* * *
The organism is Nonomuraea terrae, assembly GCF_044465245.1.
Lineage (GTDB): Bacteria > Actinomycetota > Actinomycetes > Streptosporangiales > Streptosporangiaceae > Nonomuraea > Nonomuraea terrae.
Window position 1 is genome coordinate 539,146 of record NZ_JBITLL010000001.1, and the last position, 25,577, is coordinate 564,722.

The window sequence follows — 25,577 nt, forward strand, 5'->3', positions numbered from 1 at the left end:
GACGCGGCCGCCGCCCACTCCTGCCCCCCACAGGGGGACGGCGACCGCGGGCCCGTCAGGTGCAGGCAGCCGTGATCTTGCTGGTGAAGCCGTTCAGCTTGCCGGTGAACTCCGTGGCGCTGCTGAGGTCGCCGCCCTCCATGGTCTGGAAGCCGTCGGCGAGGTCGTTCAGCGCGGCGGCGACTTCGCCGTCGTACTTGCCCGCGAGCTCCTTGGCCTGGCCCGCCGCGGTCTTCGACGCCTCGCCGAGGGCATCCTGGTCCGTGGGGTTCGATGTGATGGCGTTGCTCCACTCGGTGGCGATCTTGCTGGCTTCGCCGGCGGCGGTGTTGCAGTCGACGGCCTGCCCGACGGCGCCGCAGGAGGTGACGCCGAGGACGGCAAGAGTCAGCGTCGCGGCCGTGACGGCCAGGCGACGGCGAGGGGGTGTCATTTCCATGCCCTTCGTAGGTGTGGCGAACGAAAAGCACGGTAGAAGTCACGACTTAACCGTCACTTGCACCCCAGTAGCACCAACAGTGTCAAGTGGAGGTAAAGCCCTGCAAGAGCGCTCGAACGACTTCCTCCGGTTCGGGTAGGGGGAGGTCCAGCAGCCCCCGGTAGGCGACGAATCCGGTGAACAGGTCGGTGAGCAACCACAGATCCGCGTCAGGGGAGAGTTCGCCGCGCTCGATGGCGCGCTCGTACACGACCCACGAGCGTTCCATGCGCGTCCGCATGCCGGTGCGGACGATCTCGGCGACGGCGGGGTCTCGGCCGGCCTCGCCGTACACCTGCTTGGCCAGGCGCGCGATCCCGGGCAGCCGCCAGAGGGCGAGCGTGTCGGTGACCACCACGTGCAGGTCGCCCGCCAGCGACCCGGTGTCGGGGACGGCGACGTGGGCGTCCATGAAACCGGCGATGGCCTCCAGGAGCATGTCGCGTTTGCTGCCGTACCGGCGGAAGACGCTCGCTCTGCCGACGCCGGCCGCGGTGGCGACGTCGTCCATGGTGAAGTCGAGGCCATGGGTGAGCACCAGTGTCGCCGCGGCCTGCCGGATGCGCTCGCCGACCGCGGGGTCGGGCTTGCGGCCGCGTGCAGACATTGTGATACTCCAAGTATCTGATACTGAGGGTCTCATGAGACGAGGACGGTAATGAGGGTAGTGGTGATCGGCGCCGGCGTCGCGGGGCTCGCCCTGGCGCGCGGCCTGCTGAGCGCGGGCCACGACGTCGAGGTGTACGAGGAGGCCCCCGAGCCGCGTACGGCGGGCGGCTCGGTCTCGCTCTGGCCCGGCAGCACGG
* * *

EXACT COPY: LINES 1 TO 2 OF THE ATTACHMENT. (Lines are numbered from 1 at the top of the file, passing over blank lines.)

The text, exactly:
The organism is Nonomuraea terrae, assembly GCF_044465245.1.
Lineage (GTDB): Bacteria > Actinomycetota > Actinomycetes > Streptosporangiales > Streptosporangiaceae > Nonomuraea > Nonomuraea terrae.